Chief Justice David Maraga on Friday moved to fast track ongoing corruption cases by directing that they are all heard and determined in Nairobi.
Through a notice published in the official Kenya Gazette, Mr Maraga directed that all new corruption cases will only be filed in Nairobi “in the interest of effective case management and expeditious disposal of cases in the Anti-corruption and Economic Crimes Division of the High Court.”
“All new cases relating to corruption and economic crimes shall be filed in the Principal Registry of the Division at Nairobi for hearing and determination,” the notice reads.
The new directives come at a time when the government has intensified the war against corruption, leading to the arrest and prosecution of several high ranking officials in various state corporations over graft.
Some 47 suspects linked to the loss of Sh469 million at the National Youth Service were the first to be arraigned in court soon after President Uhuru Kenyatta vowed to deal firmly with corrupt public officials in May.
Those charged are Youth Affairs Principal Secretary Lillian Omollo and NYS director-general Richard Ndubai who have since been suspended.
Others included former NYS acting director-general Sammy Muchuki, Mr Peter Muthomi and Mr Stephen Muchai Riungu, who are both internal auditors at the Treasury, and a Mr Don Mwaniki Kariungi, described as an IFMIS buyer.
All of them were charged with the offense of conspiracy to commit economic crimes through planning to defraud the ministry of devolution Sh59,846,750.
On June 25, Kenya Bureau of Standards managing director Charles Ongwae and seven of his colleagues were charged with attempted murder for allowing importation of 5,846,000 kilos of fertiliser containing mercury.
They were also charged with abuse of office, commission of a felony, conspiracy to defraud and breach of trust.
They have since been freed on Sh10 million bond, a surety of Sh3 million and a cash bail of Sh2 million.
Those charged alongside Kebs MD were Mr Eric Chesire Kiptoo (director of quality assurance), Mr Peter Kinyanjui (inspection manager at the Kilindini Port), Mr Pole Mwangemi (Coast regional manager), Mr Erick Kariuki (port health officer at Kilindini), Mr Benson Oduor (supervisor of customs at Kenya Revenue Authority) and Mr Karim Lofti, a clearing agent with Bolore Transport and Logistics Kenya Ltd.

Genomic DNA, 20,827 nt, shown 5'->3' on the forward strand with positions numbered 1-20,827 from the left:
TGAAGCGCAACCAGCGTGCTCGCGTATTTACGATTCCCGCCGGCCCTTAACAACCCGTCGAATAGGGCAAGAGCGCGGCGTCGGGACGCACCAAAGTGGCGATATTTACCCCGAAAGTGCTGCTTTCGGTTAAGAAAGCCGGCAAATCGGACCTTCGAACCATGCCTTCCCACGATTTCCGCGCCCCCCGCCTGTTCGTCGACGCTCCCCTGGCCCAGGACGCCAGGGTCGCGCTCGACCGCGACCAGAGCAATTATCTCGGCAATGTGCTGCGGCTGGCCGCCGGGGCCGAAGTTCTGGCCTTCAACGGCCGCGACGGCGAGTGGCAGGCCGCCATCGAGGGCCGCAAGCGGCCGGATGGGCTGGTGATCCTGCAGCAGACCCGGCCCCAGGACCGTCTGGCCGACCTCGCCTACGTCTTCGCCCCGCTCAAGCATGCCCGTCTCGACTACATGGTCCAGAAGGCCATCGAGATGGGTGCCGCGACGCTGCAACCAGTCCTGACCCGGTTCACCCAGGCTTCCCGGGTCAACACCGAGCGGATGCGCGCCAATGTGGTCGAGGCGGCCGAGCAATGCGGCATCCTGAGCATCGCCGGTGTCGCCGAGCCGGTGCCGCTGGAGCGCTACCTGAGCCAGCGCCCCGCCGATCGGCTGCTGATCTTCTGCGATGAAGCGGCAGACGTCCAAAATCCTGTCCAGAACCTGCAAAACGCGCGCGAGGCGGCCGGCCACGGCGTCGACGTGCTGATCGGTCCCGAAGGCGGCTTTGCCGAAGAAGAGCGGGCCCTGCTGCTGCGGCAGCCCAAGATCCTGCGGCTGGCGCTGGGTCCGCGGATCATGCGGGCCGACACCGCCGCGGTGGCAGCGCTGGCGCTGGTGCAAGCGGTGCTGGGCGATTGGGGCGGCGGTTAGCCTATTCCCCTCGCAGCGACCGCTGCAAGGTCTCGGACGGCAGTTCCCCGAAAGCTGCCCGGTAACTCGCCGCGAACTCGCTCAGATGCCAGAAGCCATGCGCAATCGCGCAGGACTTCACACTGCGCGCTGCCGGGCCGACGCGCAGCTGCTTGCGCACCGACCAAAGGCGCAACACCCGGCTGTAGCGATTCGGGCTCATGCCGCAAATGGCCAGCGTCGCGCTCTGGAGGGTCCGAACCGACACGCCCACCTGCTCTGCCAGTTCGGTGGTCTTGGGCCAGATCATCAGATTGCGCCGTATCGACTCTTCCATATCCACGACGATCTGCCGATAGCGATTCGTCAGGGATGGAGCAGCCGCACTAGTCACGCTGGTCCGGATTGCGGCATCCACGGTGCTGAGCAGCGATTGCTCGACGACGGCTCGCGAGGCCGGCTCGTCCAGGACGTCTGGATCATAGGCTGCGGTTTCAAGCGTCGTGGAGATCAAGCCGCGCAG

Early this week, Kenya Power bosses were arraigned in court on charges of procuring faulty transformers at a cost of Sh310,129,743.
Suspended Kenya Power managing director Ken Tarus, his predecessor Ben Chumo and 17 other officials of the electricity company were on Tuesday released on a cash bail of Sh1 million after spending four nights in police cells.
Mr Chumo was recently appointed as the new chair of the Salaries and Remuneration Commission.
In yet another scandal, about 30 people — lawyers, bankers, government officials and family members of those involved in the controversial sale of public land in Ruaraka — are being investigated over their role in the dubious payment of Sh1.5 billion for that property.
In 2016, the CJ issued directions which were heavily contested by lawyers, some who had called for his removal from office for misconduct.
In the latest notice, the CJ introduced an amendment that “the Chief Justice may establish additional sub-registries outside Nairobi”.